Baytex Energy Corp. (TSX:BTE): Is the Stock Too Cheap to Ignore?

Baytex Energy (TSX:BTE) (NYSE:BTE) offers attractive upside potential. Is this the time to buy?

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Oil pipes in an oil field

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Contrarian investors are constantly searching for beaten-up stocks with the potential to generate significant returns on a shift in fortunes or market sentiment.

The strategy comes with risks, as you don’t want to get burned trying to catch a falling knife. However, the upside opportunity is attractive when an investor gets the timing right.

Let’s take a look at Baytex Energy (TSX:BTE) (NYSE:BTE) to see if it deserves to be in your portfolio right now.

Oil rout

Oil prices have been on a rollercoaster ride over the past four years. In the summer of 2014, WTI crude traded for US$100 per barrel. A surge in shale production in the United States flooded the market and oil went into a steep decline, eventually bottoming out below US$30 per barrel in early 2016.

Oil producers saw their revenue and cash flow drop in step, and companies carrying significant debt took a big hit. Baytex is one of those names. The stock traded for $48 per share at the peak, and hit a low near $2 at the worst of the rout.

Since then, the share price has been volatile, making large moves up or down depending on oil market news or shifts in oil prices. Oil rallied from US$42 per barrel in the summer of 2017 to US$76 two months ago. A steep drop through October and November sent the price to a recent low of US$50. At the time of writing, WTI oil trades at US$53 per barrel. Baytex trades at $2.50 per share.

Where is oil headed?

The steep decline over such a short period of time appears overdone, and efforts to reduce supply could quickly send oil prices surging again. Heading into 2019 we could see oil begin to recover, and the new U.S. sanctions against Iran might shift the market balance.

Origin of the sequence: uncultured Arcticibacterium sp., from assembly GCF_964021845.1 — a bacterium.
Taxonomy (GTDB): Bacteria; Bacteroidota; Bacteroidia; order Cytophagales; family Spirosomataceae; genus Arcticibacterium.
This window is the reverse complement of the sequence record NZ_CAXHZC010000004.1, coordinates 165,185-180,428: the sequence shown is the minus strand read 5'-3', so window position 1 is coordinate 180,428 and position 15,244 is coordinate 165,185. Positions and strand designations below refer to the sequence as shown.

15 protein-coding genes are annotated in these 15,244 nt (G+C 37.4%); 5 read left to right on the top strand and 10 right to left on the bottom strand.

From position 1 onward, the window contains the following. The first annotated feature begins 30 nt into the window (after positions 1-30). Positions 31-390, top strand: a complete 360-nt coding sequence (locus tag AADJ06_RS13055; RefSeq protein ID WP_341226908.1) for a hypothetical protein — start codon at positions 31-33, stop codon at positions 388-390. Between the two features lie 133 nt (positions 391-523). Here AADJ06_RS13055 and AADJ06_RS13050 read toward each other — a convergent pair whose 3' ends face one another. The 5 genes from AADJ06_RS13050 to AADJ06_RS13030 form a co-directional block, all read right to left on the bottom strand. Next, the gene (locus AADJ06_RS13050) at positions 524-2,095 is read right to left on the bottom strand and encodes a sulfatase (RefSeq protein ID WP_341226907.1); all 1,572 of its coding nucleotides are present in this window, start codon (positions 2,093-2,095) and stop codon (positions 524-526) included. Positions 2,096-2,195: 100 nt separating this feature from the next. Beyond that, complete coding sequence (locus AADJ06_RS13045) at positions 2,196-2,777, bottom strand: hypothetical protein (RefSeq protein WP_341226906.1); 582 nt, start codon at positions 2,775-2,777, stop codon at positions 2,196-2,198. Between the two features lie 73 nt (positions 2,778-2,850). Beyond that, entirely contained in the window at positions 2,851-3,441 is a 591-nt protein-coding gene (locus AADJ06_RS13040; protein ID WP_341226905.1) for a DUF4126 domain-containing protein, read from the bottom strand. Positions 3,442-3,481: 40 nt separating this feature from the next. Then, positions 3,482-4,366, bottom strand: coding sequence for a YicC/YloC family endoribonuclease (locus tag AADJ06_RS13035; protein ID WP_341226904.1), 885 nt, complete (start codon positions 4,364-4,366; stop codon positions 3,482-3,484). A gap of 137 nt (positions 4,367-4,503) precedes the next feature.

Should you buy Baytex?

Baytex continues to carry significant debt, and that is not going to change quickly, unless oil prices in Canada and the U.S. can muster a strong recovery. Western Canadian Select (WCS) currently trades at US$17 per barrel, compared to US$53 for WTI.

On the positive side, management added strategic assets through the recent merger with Raging River Exploration and the team is doing a good job to improve the revenue situation. Baytex has agreements in place to move more of its Canadian production by rail through 2019. In the United States, Baytex has attractive assets in the Eagle Ford play in Texas. Production on these sites gets WTI pricing, so any improvement in WTI will have a positive impact on cash flow.

If you think oil is about to recover and have a bit of cash sitting on the sidelines for a contrarian pick, Baytex might be an interesting option at the current price. There is also a chance the company could become a buyout target, although I wouldn’t buy the stock on the hopes of a big takeover premium.

This article represents the opinion of the writer, who may disagree with the “official” recommendation position of a Motley Fool premium service or advisor. We’re Motley! Questioning an investing thesis — even one of our own — helps us all think critically about investing and make decisions that help us become smarter, happier, and richer, so we sometimes publish articles that may not be in line with recommendations, rankings or other content.

Fool contributor Andrew Walker has no position in any stock mentioned.

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